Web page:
Wheaton's King To Have Artwork Displayed At NCAA Convention
Jan. 8, 2009
By Gary Brown
The NCAA News
Wheaton College women's lacrosse junior Brittany King (Georgetown, MA/Proctor Academy) is one of just 20 student-athletes nationwide whose work will be on display during a special art show sponsored by the NCAA at its convention in Washington, D.C., on January 13-17.
In conjunction with a Champion magazine feature on student-athlete artists for which King was selected, the NCAA will spotlight student-athletes’ talents on canvasses and in kilns instead of on fields and courts. The first-of-its-kind art show at the Gaylord National hotel is called “Statements”.
Thirteen student-athletes will be featured in the January print issue of the NCAA’s Champion magazine - King and others will be represented in the online version of the publication - including personal statements about their work, how it relates to their athletics accomplishments, and self-portraits that are in many cases as creative as the work itself. Some of the student-athlete work is sports-related, but most reflects other aspects of life.
“We’re all familiar with the tagline on the NCAA’s promotional ads that say ‘There are more than 400,000 student-athletes and most of them will go pro in something other than sports’ – well, this is a visual manifestation of that,” said the NCAA’s Damon Schoening, who as director of brand strategies and events is co-directing the show. “This is a chance to display the talents of a cross-section of student-athletes diverse in sport, division and background. They truly represent what the NCAA is all about.”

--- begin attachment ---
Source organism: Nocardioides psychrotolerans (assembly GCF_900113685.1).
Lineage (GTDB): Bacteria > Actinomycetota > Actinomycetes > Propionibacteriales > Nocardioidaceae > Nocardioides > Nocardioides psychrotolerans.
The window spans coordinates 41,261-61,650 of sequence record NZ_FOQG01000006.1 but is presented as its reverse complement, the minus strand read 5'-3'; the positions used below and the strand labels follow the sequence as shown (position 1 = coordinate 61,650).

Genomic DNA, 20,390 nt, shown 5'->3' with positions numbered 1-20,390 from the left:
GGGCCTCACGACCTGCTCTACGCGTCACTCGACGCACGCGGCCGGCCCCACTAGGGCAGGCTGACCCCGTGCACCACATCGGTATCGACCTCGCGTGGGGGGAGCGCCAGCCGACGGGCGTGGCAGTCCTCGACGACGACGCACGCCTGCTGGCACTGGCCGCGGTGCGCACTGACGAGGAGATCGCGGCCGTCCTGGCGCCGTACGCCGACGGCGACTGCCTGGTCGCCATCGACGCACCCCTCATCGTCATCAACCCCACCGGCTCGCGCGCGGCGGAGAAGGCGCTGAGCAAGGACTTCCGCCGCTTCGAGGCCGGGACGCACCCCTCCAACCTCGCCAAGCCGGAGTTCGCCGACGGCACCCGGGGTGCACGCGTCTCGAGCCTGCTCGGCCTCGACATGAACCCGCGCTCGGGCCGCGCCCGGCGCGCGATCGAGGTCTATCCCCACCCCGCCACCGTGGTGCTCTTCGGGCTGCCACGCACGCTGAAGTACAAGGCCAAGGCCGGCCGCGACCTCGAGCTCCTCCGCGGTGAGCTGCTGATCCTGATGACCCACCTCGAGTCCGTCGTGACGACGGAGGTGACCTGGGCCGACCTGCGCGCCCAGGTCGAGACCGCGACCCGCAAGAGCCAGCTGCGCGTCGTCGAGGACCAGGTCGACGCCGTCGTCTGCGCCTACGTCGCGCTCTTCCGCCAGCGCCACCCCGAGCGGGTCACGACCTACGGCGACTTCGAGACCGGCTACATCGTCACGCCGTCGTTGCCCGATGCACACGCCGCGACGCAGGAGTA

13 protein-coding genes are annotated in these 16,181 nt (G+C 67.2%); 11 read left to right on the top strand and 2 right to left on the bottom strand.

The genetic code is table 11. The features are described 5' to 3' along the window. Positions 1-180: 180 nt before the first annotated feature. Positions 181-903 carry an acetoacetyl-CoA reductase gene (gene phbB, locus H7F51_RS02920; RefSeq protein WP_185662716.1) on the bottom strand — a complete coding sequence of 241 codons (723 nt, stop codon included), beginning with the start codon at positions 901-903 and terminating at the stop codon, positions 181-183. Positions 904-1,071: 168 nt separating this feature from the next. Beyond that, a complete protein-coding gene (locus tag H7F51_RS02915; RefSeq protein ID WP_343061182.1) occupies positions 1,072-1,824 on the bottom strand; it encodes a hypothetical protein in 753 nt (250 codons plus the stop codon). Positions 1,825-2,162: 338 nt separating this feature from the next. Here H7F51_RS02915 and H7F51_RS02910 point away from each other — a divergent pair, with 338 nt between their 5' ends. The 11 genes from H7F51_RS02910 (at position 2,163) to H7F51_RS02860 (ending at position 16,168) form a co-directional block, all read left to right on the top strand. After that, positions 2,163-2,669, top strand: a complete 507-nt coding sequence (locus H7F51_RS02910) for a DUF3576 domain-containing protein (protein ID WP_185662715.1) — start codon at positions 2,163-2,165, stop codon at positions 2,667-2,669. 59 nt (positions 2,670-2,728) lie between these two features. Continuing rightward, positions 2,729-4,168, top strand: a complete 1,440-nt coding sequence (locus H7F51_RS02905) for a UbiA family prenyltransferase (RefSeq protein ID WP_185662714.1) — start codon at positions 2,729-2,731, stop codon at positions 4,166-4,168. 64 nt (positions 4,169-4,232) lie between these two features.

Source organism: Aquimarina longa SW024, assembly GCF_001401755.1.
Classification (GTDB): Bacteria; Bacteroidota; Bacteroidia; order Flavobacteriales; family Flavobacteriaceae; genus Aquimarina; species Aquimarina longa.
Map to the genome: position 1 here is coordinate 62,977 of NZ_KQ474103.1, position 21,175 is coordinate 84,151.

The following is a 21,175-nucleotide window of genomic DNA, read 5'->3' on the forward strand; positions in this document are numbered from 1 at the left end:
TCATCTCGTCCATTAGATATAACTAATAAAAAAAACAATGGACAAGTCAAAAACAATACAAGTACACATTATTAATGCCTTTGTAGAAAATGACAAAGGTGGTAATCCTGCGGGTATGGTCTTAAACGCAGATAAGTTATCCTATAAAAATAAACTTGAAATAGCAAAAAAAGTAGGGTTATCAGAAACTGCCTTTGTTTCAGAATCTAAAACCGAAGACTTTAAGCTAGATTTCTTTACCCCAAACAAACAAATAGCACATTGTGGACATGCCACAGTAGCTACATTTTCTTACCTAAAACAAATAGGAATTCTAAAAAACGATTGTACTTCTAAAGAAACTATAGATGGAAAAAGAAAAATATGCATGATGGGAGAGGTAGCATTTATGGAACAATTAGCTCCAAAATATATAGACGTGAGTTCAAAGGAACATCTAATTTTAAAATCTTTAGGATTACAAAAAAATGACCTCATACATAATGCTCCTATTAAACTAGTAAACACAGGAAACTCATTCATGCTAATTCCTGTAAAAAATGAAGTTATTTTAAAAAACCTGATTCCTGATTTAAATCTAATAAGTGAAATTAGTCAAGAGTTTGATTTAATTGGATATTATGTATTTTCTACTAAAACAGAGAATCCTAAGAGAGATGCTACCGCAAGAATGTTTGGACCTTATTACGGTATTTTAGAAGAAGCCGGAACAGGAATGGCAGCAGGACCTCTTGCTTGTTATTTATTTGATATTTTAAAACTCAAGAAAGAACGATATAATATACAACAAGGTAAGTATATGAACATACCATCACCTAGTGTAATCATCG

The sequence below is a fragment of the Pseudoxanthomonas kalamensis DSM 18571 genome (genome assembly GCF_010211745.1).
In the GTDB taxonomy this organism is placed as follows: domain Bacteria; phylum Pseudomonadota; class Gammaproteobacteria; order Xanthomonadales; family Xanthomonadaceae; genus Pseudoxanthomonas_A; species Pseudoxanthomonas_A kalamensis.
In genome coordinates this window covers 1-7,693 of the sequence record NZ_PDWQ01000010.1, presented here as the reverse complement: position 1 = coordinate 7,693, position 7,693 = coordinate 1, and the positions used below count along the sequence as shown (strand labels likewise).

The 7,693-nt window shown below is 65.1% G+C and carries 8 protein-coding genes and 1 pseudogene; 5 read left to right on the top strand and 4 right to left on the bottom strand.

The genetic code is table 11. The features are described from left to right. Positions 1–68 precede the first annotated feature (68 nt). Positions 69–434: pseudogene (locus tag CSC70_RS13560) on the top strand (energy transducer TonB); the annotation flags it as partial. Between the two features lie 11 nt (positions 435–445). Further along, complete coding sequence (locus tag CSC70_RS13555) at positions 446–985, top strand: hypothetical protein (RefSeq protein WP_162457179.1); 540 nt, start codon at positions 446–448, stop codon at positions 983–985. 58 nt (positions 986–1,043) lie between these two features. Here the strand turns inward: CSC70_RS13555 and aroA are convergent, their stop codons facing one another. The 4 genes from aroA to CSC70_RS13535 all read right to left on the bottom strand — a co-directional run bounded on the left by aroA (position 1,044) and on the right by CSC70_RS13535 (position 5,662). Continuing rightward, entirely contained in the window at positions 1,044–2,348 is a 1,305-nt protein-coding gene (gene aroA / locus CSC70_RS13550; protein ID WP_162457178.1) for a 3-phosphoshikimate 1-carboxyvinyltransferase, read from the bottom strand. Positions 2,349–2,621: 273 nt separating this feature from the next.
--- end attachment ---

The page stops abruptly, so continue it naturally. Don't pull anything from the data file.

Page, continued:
Arnel Reynon from the design and print firm Sport Graphics in Indianapolis is assisting Schoening. “The work represented in the show will appeal to a wide-ranging audience,” Reynon said. “It is a very national collection that includes an entire spectrum of media – from oil and acrylic on canvas to digital photography and clay. While the NCAA membership at the convention already knows that student-athletes have many skills beyond athletics competition, the show will be a visual reaffirmation of that notion.”
The concept of a show emerged after Champion magazine solicited the student-athlete population through listservs and conference and institutional sports information directors for accomplished student-athlete artists. Almost two dozen were selected from more than 100 worthy nominees.
Many of the student-athletes have displayed their works in other forums. Two student-athletes from the University of Southern California – Dina Hegazy and Robin Hextrum – have appeared in an on-campus show called “Artletics” that focuses entirely on student-athlete work.
“The student-athletes feel really good about this type of recognition,” said Southern California ceramics department head and Artletics director Karen Koblitz. “They think, ‘Here I am being recognized for something besides athletics, which I’ve been recognized for my whole life.’ It’s an enlightening change of pace for them.”
Many of the student-athletes will attend the Statements show at the convention and participate in an opening reception Wednesday, January 14, at 5:00 p.m. The show will be staged in the Café area located between the hotel’s sleeping rooms and convention center.
Schoening said the show might be replicated in Indianapolis later this winter, though plans are preliminary at this point. The January issue of Champion will be distributed the week of convention and be available online (www.NCAAChampionMagazine.org) by January 19.